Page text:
UK Intelligence Accused of Tip-Off Leading to Sikh Activist's Torture
British intelligence agencies MI5 and MI6 stand accused of tipping off Indian authorities about a British national, providing information that led to his abduction and alleged torture by Punjab police in India.
- British intelligence agencies MI5 and MI6 stand accused of tipping off Indian authorities about a British national, providing information that led to his abduction and alleged torture by Punjab police in India.
- Jagtar Singh Johal, from Dumbarton, Scotland, was arrested in India in 2017. His family say he was bundled into an unmarked car. He has remained in detention ever since where he has allegedly been tortured, including being subjected to electric shocks.
- Johal was a blogger and campaigner of Sikh rights in the UK before his arrest. Indian authorities in May charged him with crimes related to Sikh nationalism, including conspiracy to commit murder and membership in a terrorist organization. He potentially faces the death penalty.
- Successive British prime ministers have advocated for Johal's case, but India denies he was ever tortured or mistreated.
- The human rights group Reprieve released to the BBC what it says is compelling evidence that Johal's arrest followed a tip-off from British intelligence. The group says it has matched several details relating to his case to a specific claim of mistreatment documented in a report by the watchdog that oversees the intelligence agencies.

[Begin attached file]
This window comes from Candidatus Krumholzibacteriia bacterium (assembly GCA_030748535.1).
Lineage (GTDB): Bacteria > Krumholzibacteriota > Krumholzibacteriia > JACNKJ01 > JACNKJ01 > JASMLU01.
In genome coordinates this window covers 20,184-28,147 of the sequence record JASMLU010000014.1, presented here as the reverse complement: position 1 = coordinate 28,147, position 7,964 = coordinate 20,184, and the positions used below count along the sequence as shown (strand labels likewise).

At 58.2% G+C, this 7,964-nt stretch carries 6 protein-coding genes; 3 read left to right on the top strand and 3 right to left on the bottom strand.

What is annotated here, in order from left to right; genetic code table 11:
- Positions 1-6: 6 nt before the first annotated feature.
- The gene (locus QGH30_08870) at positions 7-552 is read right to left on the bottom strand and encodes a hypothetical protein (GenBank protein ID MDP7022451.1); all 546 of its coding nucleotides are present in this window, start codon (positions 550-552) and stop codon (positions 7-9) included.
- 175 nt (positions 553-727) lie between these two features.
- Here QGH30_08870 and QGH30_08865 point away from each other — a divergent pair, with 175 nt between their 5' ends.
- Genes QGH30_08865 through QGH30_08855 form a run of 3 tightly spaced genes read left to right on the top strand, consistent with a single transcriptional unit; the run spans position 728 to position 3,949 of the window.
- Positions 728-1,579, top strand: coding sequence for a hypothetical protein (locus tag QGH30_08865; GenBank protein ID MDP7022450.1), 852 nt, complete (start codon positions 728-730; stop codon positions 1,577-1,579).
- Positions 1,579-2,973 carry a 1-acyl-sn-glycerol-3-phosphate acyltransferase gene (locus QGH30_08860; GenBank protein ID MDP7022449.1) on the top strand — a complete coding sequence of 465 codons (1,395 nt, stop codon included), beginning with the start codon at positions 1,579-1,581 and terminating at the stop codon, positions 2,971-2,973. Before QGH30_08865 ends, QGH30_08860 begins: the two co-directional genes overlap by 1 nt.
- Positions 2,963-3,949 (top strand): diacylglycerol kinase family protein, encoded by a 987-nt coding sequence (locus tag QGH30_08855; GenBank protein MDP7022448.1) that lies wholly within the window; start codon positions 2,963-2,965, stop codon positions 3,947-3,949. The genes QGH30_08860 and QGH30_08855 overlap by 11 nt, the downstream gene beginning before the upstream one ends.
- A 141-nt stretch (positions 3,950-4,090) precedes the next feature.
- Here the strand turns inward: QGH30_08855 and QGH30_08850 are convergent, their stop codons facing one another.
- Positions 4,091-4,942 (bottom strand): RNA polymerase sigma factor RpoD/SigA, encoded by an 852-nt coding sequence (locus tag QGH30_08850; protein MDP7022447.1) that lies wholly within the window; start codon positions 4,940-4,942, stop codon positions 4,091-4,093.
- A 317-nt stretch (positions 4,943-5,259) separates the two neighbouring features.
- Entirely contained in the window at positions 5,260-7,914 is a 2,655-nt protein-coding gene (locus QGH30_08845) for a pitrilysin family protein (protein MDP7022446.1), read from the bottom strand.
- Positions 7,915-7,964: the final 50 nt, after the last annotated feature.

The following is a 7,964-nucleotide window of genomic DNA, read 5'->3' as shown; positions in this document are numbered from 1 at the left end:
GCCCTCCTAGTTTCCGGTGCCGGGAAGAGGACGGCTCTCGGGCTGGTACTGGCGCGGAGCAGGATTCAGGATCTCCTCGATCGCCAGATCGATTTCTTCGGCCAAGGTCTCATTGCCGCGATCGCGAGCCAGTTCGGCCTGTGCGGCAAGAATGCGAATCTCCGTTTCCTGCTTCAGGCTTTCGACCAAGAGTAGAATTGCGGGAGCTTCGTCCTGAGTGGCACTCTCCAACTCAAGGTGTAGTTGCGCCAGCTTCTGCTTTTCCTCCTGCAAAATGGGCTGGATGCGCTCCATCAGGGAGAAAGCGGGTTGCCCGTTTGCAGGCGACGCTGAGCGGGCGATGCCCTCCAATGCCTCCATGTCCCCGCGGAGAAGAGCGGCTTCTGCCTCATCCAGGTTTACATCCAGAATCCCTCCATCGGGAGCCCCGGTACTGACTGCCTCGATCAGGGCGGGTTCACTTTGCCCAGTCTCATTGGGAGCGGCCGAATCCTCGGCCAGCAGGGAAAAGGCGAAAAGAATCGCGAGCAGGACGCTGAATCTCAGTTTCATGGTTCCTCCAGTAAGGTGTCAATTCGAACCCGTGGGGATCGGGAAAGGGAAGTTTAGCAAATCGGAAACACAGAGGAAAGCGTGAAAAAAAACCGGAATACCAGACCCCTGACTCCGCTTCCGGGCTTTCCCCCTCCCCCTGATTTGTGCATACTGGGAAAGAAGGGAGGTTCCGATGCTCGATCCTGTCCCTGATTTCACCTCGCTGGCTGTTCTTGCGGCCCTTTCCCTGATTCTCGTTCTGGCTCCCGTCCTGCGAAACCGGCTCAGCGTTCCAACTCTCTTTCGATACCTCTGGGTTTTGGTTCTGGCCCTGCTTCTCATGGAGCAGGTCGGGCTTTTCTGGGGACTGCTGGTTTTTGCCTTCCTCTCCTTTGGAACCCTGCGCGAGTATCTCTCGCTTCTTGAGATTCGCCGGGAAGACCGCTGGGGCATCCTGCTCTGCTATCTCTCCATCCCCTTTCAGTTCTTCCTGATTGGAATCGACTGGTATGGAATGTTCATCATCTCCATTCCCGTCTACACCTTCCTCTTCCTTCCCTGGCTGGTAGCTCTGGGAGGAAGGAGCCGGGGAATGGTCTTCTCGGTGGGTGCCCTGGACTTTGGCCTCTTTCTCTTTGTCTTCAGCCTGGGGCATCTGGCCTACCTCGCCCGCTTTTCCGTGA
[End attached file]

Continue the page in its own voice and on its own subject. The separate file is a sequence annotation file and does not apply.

- Reprieve's investigators are apparently confident that the report from the Investigatory Powers Commissioner's Office (IPCO) refers to Johal - even though it doesn't name him - due to the dates concerned and the lobbying by British prime ministers, as well as supporting evidence detailed in the Indian press.
Sources: Belfast Telegraph, Independent, i, Guardian, and BBC News.
- Narrative A, as provided by The Scotsman. The UK government has an obligation to protect the liberty of its citizens and yet no one is acting on behalf of Johal. British authorities are choosing to prioritize the convenience of maintaining diplomatic relations with India over the protection of minority rights - the move shows a lack of integrity and reveals double standards in the way the UK denounces arbitrary detention in other countries but refuses to do anything for its own citizens.
- Narrative B, as provided by The Indian Express. Johal isn't as innocent as many media outlets are making out - he has in fact helped to fund violent terrorists who murdered people in targeted killings. While he certainly doesn't deserve to be tortured, his detention is not nearly as 'arbitrary' as western media is portraying.